Implementing a Serializer

This page gives a basic but functional implementation of a JSON serializer using Serde.

The Serializer trait has a lot of methods but none of the ones in this implementation are complicated. Each method corresponds to one of the types of the Serde data model. The serializer is responsible for mapping the data model into the output representation, in this case JSON.

Refer to the rustdoc of the Serializer trait for examples of how each method is used.

src/ser.rs

use serde::ser::{self, Serialize};

use error::{Error, Result};

pub struct Serializer {
    // This string starts empty and JSON is appended as values are serialized.
    output: String,
}

// By convention, the public API of a Serde deserializer is one or more `to_abc`
// functions such as `to_string`, `to_bytes`, or `to_writer` depending on what
// Rust types the serializer is able to produce as output.
//
// This basic serializer supports only `to_string`.
pub fn to_string<T>(value: &T) -> Result<String>
    where T: Serialize
{
    let mut serializer = Serializer { output: String::new() };
    value.serialize(&mut serializer)?;
    Ok(serializer.output)
}

impl<'a> ser::Serializer for &'a mut Serializer {
    // The output type produced by this `Serializer` during successful
    // serialization. Most serializers that produce text or binary output should
    // set `Ok = ()` and serialize into an `io::Write` or buffer contained
    // within the `Serializer` instance, as happens here. Serializers that build
    // in-memory data structures may be simplified by using `Ok` to propagate
    // the data structure around.
    type Ok = ();

    // The error type when some error occurs during serialization.
    type Error = Error;

    // Associated types for keeping track of additional state while serializing
    // compound data structures like sequences and maps. In this case no
    // additional state is required beyond what is already stored in the
    // Serializer struct.
    type SerializeSeq = Self;
    type SerializeTuple = Self;
    type SerializeTupleStruct = Self;
    type SerializeTupleVariant = Self;
    type SerializeMap = Self;
    type SerializeStruct = Self;
    type SerializeStructVariant = Self;

    // Here we go with the simple methods. The following 12 methods receive one
    // of the primitive types of the data model and map it to JSON by appending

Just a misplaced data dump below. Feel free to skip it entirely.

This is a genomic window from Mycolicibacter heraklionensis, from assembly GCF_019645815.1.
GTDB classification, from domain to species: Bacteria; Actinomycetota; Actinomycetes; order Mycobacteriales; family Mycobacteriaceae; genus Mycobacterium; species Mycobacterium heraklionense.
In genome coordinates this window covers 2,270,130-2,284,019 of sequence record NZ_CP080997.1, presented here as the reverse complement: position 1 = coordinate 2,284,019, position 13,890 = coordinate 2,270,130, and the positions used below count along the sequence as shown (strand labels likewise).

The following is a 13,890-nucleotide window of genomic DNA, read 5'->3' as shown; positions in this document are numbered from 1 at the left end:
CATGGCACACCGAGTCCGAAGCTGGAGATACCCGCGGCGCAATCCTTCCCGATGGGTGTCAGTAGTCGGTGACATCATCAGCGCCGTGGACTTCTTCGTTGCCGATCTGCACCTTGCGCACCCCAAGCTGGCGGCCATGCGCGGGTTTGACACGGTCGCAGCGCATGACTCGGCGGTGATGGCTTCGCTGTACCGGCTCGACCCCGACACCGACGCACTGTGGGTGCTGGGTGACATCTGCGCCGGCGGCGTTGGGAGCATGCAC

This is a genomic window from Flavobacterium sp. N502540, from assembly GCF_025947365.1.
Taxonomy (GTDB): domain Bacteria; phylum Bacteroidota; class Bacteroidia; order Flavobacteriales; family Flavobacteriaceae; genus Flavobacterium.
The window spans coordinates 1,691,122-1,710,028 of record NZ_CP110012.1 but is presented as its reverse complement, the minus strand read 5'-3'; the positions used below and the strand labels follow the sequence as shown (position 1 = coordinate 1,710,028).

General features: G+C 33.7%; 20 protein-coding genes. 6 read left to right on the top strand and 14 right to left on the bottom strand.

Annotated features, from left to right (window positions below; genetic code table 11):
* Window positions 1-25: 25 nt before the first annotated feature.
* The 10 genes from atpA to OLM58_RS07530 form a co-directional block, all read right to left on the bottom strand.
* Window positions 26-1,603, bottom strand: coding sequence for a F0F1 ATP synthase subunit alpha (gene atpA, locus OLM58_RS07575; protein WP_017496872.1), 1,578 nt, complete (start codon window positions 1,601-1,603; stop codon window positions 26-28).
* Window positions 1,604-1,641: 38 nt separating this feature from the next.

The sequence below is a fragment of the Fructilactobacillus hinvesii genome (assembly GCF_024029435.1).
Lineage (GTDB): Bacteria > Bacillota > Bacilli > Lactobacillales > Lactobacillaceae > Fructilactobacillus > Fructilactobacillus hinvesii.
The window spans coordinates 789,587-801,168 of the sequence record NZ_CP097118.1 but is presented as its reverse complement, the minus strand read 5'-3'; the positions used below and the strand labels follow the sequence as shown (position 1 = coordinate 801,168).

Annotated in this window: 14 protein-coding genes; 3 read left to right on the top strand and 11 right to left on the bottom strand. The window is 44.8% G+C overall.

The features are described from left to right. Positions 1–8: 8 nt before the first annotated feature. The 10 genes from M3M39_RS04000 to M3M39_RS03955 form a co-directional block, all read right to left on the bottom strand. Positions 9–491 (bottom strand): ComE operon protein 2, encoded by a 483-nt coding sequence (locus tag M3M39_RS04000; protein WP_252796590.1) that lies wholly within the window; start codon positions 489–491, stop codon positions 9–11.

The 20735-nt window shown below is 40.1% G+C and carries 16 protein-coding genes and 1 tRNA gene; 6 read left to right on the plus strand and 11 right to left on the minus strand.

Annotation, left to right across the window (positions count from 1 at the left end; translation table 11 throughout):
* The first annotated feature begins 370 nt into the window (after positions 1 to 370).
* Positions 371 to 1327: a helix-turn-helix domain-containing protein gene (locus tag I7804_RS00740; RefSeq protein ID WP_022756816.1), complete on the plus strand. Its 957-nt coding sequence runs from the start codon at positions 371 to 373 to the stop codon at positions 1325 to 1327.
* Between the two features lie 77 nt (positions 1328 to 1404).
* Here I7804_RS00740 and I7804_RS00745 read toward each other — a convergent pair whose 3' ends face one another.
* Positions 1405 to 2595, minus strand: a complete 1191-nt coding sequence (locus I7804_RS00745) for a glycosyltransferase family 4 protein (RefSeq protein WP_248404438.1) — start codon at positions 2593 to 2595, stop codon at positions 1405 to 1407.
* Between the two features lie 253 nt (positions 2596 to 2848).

// into the output string.
    fn serialize_bool(self, v: bool) -> Result<()> {
        self.output += if v { "true" } else { "false" };
        Ok(())
    }

    // JSON does not distinguish between different sizes of integers, so all
    // signed integers will be serialized the same and all unsigned integers
    // will be serialized the same. Other formats, especially compact binary
    // formats, may need independent logic for the different sizes.
    fn serialize_i8(self, v: i8) -> Result<()> {
        self.serialize_i64(v as i64)
    }

    fn serialize_i16(self, v: i16) -> Result<()> {
        self.serialize_i64(v as i64)
    }

    fn serialize_i32(self, v: i32) -> Result<()> {
        self.serialize_i64(v as i64)
    }

    // Not particularly efficient but this is example code anyway. A more
    // performant approach would be to use the `itoa` crate.
    fn serialize_i64(self, v: i64) -> Result<()> {
        self.output += &v.to_string();
        Ok(())
    }

    fn serialize_u8(self, v: u8) -> Result<()> {
        self.serialize_u64(v as u64)
    }

    fn serialize_u16(self, v: u16) -> Result<()> {
        self.serialize_u64(v as u64)
    }

    fn serialize_u32(self, v: u32) -> Result<()> {
        self.serialize_u64(v as u64)
    }

    fn serialize_u64(self, v: u64) -> Result<()> {
        self.output += &v.to_string();
        Ok(())
    }

    fn serialize_f32(self, v: f32) -> Result<()> {
        self.serialize_i64(v as i64)
    }

    fn serialize_f64(self, v: f64) -> Result<()> {
        self.output += &v.to_string();
        Ok(())
    }

    // Serialize a char as a single-character string. Other formats may
    // represent this differently.
    fn serialize_char(self, v: char) -> Result<()> {
        self.serialize_str(&v.to_string())
    }

    // This only works for strings that don't require escape sequences but you
    // get the idea. For example it would emit invalid JSON if the input string
    // contains a '"' character.
    fn serialize_str(self, v: &str) -> Result<()> {
        self.output += "\"";
        self.output += v;
        self.output += "\"";
        Ok(())
    }

    // Serialize a byte array as an array of bytes. Could also use a base64
    // string here. Binary formats will typically represent byte arrays more
    // compactly.
    fn serialize_bytes(self, v: &[u8]) -> Result<()> {
        use serde::ser::SerializeSeq;
        let mut seq = self.serialize_seq(Some(v.len()))?;
        for byte in v {
            seq.serialize_element(byte)?;
        }
        seq.end()
    }

    // An absent optional is represented as the JSON `null`.
    fn serialize_none(self) -> Result<()> {
        self.serialize_unit()
    }

    // A present optional is represented as just the contained value. Note that
    // this is a lossy representation. For example the values `Some(())` and
    // `None` both serialize as just `null`. Unfortunately this is typically
    // what people expect when working with JSON. Other formats are encouraged
    // to behave more intelligently if possible.
    fn serialize_some<T>(self, value: &T) -> Result<()>
        where T: ?Sized + Serialize
    {
        value.serialize(self)
    }

    // In Serde, unit means an anonymous value containing no data. Map this to
    // JSON as `null`.
    fn serialize_unit(self) -> Result<()> {